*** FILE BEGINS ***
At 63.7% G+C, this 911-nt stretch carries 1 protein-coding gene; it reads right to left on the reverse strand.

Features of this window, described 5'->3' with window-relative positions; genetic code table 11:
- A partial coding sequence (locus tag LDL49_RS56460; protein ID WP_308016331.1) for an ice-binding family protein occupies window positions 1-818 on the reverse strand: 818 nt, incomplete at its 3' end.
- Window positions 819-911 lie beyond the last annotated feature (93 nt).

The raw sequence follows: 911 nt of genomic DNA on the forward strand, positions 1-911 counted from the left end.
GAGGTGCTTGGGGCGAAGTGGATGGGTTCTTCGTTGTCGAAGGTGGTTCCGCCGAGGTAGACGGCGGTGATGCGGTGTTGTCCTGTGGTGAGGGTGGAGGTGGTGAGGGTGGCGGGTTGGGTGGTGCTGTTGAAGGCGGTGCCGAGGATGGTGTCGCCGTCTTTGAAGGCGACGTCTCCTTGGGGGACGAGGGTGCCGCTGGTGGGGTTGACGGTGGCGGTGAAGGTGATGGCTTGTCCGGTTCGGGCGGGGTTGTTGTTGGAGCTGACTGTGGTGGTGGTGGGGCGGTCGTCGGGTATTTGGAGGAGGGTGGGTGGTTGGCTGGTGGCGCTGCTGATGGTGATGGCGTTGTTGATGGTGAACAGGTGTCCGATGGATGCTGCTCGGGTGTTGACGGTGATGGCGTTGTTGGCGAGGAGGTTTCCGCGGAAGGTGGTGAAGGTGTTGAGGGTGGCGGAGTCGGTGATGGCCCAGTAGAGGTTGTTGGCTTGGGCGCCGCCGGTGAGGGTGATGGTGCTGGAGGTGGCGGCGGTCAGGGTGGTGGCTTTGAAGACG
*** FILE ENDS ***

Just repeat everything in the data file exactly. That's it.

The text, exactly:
At 63.7% G+C, this 911-nt stretch carries 1 protein-coding gene; it reads right to left on the reverse strand.

Features of this window, described 5'->3' with window-relative positions; genetic code table 11:
- A partial coding sequence (locus tag LDL49_RS56460; protein ID WP_308016331.1) for an ice-binding family protein occupies window positions 1-818 on the reverse strand: 818 nt, incomplete at its 3' end.
- Window positions 819-911 lie beyond the last annotated feature (93 nt).

The raw sequence follows: 911 nt of genomic DNA on the forward strand, positions 1-911 counted from the left end.
GAGGTGCTTGGGGCGAAGTGGATGGGTTCTTCGTTGTCGAAGGTGGTTCCGCCGAGGTAGACGGCGGTGATGCGGTGTTGTCCTGTGGTGAGGGTGGAGGTGGTGAGGGTGGCGGGTTGGGTGGTGCTGTTGAAGGCGGTGCCGAGGATGGTGTCGCCGTCTTTGAAGGCGACGTCTCCTTGGGGGACGAGGGTGCCGCTGGTGGGGTTGACGGTGGCGGTGAAGGTGATGGCTTGTCCGGTTCGGGCGGGGTTGTTGTTGGAGCTGACTGTGGTGGTGGTGGGGCGGTCGTCGGGTATTTGGAGGAGGGTGGGTGGTTGGCTGGTGGCGCTGCTGATGGTGATGGCGTTGTTGATGGTGAACAGGTGTCCGATGGATGCTGCTCGGGTGTTGACGGTGATGGCGTTGTTGGCGAGGAGGTTTCCGCGGAAGGTGGTGAAGGTGTTGAGGGTGGCGGAGTCGGTGATGGCCCAGTAGAGGTTGTTGGCTTGGGCGCCGCCGGTGAGGGTGATGGTGCTGGAGGTGGCGGCGGTCAGGGTGGTGGCTTTGAAGACG